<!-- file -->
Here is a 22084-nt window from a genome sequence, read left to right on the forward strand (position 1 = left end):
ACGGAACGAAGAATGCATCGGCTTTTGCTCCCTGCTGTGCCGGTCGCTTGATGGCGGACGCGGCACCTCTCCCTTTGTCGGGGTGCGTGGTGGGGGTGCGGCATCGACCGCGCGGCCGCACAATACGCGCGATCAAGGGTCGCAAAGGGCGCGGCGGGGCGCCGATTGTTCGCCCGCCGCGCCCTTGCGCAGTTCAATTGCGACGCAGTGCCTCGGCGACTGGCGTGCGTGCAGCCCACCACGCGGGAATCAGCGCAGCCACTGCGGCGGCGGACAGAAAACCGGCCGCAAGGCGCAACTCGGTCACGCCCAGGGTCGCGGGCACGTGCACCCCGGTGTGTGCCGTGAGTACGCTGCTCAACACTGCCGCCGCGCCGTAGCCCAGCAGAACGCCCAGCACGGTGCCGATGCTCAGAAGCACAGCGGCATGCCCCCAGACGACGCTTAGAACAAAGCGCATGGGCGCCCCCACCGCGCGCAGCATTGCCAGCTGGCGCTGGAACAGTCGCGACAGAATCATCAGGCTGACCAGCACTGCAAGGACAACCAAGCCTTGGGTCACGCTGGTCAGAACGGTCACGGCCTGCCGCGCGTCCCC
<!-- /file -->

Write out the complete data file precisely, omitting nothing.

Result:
Here is a 22084-nt window from a genome sequence, read left to right on the forward strand (position 1 = left end):
ACGGAACGAAGAATGCATCGGCTTTTGCTCCCTGCTGTGCCGGTCGCTTGATGGCGGACGCGGCACCTCTCCCTTTGTCGGGGTGCGTGGTGGGGGTGCGGCATCGACCGCGCGGCCGCACAATACGCGCGATCAAGGGTCGCAAAGGGCGCGGCGGGGCGCCGATTGTTCGCCCGCCGCGCCCTTGCGCAGTTCAATTGCGACGCAGTGCCTCGGCGACTGGCGTGCGTGCAGCCCACCACGCGGGAATCAGCGCAGCCACTGCGGCGGCGGACAGAAAACCGGCCGCAAGGCGCAACTCGGTCACGCCCAGGGTCGCGGGCACGTGCACCCCGGTGTGTGCCGTGAGTACGCTGCTCAACACTGCCGCCGCGCCGTAGCCCAGCAGAACGCCCAGCACGGTGCCGATGCTCAGAAGCACAGCGGCATGCCCCCAGACGACGCTTAGAACAAAGCGCATGGGCGCCCCCACCGCGCGCAGCATTGCCAGCTGGCGCTGGAACAGTCGCGACAGAATCATCAGGCTGACCAGCACTGCAAGGACAACCAAGCCTTGGGTCACGCTGGTCAGAACGGTCACGGCCTGCCGCGCGTCCCC